How is my property valued?

Property valuations aim to reflect market value and are based on how the market has performed in the prior calendar year. The Date of Valuation is 1 January, valuations come into effect on 1 July each year.

Mass appraisal is the primary valuation methodology adopted in South Australia and across many parts of the world. Through the course of the year, Land Services SA collect data, undertake research  and analysis with the aid of sales evidence and market reports on behalf of the Valuer-General.

Properties that are similar in nature, possibly due to locality, land size, property type, vintage, size of equivalent main area and use are grouped into sub-market groups.

The research and analysis is utilised to indicate how the market has performed relative to each of those sub-market groups. The result of such analysis is the adoption of an index which is applied to every property within that particular group. There are over 2,300 sub-market groups in South Australia and whilst some might have similar indices applied, each and every one is analysed separately.

Our Property Valuations - Understanding the Process fact sheet is available for further information.

What does the value of my property mean for my rates notice?

Whilst the Valuer-General determines property values, she does not determine rates and taxes. However, rating and taxing authorities may utilise these valuations, combined with other factors, to determine your rates and taxes each financial year.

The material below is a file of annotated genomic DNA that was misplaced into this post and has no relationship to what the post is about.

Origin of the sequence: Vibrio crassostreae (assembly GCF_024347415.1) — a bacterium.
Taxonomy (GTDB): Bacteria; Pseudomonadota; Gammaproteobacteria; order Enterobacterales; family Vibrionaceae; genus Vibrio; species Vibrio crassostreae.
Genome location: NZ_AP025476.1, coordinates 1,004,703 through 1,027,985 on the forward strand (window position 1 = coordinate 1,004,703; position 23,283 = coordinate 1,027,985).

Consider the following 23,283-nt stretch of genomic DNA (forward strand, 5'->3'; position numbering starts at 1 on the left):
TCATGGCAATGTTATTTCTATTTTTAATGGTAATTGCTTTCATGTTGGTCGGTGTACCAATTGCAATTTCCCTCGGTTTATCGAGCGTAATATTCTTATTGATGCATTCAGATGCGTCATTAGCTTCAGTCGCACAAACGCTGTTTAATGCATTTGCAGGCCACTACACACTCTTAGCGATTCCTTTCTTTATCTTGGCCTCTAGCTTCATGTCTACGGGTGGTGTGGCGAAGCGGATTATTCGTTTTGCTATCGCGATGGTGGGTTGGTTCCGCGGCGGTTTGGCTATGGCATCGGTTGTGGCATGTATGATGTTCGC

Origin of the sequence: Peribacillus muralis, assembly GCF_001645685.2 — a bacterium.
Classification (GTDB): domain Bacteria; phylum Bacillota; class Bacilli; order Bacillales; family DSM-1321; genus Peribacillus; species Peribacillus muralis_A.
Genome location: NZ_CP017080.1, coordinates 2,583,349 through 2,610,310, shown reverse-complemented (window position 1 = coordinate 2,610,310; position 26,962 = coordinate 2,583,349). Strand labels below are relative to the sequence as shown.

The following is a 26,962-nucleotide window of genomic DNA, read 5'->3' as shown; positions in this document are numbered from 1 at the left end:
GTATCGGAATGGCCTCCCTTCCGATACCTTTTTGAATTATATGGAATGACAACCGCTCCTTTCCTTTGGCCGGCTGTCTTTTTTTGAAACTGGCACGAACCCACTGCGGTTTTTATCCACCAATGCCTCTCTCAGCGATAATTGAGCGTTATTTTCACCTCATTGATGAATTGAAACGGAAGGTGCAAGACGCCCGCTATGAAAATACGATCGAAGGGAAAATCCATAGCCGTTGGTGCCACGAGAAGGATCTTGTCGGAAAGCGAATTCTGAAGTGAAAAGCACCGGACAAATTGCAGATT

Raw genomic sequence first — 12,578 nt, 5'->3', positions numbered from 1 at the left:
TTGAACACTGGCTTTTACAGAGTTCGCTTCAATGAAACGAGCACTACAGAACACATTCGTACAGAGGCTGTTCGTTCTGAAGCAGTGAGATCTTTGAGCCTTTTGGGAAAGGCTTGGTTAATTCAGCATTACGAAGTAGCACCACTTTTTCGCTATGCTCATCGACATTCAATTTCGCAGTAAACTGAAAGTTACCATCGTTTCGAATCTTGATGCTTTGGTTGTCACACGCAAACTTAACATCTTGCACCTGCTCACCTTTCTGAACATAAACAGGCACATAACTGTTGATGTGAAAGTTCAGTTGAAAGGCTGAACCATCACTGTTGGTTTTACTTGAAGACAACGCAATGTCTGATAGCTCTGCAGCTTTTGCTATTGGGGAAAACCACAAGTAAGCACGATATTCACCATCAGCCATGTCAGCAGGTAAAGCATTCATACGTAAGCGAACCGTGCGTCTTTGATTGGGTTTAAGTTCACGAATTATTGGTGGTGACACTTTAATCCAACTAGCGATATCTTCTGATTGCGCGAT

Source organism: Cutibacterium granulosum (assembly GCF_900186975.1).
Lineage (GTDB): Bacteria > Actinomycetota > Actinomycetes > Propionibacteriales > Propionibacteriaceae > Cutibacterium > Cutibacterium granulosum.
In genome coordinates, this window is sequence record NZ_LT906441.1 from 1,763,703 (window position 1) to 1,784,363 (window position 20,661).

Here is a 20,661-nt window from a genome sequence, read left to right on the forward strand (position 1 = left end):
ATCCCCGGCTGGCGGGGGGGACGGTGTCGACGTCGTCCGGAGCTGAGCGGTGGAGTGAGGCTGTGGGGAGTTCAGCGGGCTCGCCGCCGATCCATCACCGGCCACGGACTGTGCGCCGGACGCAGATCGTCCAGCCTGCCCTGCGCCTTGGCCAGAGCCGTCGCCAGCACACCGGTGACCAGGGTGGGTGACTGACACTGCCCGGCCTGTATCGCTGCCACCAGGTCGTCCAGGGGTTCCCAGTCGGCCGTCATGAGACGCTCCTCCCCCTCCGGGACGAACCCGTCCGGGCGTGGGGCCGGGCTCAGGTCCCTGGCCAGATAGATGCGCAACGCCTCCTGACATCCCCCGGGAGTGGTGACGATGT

To find out how rating and taxing authorities determine their rating position see:

What is the difference between Site Value and Capital Value?

Capital Value is the value of a parcel of land including improvements such as:

  • buildings and structures
  • wells, dams and reservoirs
  • planting of trees for commercial purposes

Capital Values are used to determine:

  • most council rates
  • Emergency Services Levy
  • Water and sewerage rates

Site Value is the value of the land including site improvements such as:

  • draining
  • filling
  • retaining walls
  • excavating
  • grading or levelling of land
  • removal of rocks, stone, sand or soil
  • the clearing of timber, scrub or vegetation.

Site Values are used to determine:

  • some regional council rates
  • Land Tax